Applying these principles to the case at hand took up a relatively small portion of the QB judgment. Justice Binder noted that the parties were agreed that a ban from public transit property fell somewhere between the driving privilege cases and the cases involving loitering on public property and protection orders. He was of the view that the ETS ban would only engage section 7 liberty interests where it:
- prevents a person from having the same access to property enjoyed by other members of the public, particularly areas where the public is “free to roam,” “hang around” or “idle,” or where people normally conduct business or engage in social or recreational activities, and
- affects (beyond inconvenience) a person’s autonomy with regard to important, fundamental, inherently personal life choices (not just lifestyle choices), going to the core of what it means to enjoy individual dignity and independence (at para 60, emphasis in original).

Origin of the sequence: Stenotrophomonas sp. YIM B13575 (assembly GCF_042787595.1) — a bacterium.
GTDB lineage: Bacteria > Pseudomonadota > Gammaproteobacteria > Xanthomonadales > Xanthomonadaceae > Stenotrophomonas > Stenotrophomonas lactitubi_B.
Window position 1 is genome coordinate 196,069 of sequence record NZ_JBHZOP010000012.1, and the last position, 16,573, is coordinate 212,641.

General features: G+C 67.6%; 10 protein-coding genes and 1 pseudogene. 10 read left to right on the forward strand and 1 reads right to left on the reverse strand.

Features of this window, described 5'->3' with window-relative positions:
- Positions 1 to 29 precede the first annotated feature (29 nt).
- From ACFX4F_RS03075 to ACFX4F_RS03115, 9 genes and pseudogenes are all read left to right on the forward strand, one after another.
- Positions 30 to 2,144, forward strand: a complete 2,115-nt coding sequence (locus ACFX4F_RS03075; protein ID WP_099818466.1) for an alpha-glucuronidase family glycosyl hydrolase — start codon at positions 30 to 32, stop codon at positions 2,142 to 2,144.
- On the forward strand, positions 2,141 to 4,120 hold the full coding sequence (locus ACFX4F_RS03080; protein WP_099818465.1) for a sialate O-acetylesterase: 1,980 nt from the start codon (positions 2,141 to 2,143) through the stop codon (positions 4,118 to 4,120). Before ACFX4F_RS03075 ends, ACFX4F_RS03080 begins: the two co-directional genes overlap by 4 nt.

He found that the ETS ban did not meet these criteria. ETS property exists for the purpose of transport, is regulated for that purpose, and is subject to the payment of fees, rather than being a place where the public is free to roam, loiter, conduct business, or engage in social or recreational activities (as was case in Heywood). Furthermore, access to public transportation does not go to the core of individual dignity and independence. Although Judge Dalton found that public transit was the means by which basic choices going to the core of individual dignity and independence could be exercised, and that it was the only means to do so for some people, Justice Binder found that “the same could be said about suspension of driving privileges” for those living in areas where there was limited public transit (at para 62). The ban on public transit thus did not engage the liberty interest in section 7 of the Charter.